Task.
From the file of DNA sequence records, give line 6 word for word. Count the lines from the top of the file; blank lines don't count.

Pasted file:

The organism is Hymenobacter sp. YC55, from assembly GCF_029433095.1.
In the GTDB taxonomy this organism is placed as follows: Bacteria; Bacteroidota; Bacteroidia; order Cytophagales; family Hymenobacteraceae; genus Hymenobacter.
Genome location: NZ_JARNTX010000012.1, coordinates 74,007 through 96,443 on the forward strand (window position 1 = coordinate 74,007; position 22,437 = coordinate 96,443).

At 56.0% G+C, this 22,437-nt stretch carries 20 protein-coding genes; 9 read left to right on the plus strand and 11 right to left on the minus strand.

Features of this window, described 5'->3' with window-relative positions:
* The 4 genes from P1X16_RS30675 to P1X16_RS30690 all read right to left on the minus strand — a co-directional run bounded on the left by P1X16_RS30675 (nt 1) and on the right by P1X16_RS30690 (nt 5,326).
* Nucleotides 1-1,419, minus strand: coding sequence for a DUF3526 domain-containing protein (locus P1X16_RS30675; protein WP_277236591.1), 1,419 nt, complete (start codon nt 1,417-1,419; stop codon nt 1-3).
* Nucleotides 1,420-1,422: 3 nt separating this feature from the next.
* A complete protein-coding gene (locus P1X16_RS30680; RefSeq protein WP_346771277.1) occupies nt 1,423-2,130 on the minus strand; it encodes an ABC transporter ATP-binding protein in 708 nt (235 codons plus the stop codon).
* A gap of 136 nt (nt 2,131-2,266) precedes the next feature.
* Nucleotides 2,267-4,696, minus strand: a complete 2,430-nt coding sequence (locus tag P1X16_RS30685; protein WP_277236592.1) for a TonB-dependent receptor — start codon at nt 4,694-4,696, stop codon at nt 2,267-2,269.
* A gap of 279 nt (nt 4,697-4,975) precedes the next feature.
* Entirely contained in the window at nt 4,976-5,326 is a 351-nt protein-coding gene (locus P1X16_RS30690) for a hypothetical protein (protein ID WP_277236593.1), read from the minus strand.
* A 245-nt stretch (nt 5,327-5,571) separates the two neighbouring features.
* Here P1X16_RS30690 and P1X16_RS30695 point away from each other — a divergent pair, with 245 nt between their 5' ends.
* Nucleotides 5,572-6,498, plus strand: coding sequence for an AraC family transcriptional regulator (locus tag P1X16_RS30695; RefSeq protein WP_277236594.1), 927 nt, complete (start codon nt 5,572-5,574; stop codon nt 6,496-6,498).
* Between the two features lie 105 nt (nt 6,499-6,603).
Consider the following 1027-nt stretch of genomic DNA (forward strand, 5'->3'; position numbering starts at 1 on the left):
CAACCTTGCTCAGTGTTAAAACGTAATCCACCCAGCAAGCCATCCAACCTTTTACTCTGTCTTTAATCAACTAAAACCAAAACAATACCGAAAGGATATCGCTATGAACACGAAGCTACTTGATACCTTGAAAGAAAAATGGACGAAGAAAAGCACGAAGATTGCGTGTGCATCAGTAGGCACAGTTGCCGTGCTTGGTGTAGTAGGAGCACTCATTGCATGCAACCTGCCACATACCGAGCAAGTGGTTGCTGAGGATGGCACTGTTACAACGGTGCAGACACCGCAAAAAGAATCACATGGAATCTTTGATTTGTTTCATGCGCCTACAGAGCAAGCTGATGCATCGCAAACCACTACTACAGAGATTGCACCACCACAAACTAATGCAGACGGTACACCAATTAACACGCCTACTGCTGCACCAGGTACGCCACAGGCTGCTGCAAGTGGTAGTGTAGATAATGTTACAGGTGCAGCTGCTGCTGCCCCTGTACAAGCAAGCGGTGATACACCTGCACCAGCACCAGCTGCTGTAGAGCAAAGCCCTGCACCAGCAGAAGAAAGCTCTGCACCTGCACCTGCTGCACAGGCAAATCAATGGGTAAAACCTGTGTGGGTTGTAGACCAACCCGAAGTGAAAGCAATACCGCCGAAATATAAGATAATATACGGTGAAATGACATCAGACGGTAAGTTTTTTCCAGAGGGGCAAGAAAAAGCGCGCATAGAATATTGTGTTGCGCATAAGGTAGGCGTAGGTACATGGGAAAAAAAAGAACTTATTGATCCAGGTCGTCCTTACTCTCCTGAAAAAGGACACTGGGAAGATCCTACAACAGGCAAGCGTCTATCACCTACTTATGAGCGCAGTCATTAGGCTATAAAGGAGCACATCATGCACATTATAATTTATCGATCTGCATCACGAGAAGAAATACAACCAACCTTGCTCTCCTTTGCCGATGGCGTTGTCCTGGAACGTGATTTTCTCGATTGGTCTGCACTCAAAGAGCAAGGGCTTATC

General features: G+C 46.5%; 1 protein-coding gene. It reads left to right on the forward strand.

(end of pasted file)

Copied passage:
* The 4 genes from P1X16_RS30675 to P1X16_RS30690 all read right to left on the minus strand — a co-directional run bounded on the left by P1X16_RS30675 (nt 1) and on the right by P1X16_RS30690 (nt 5,326).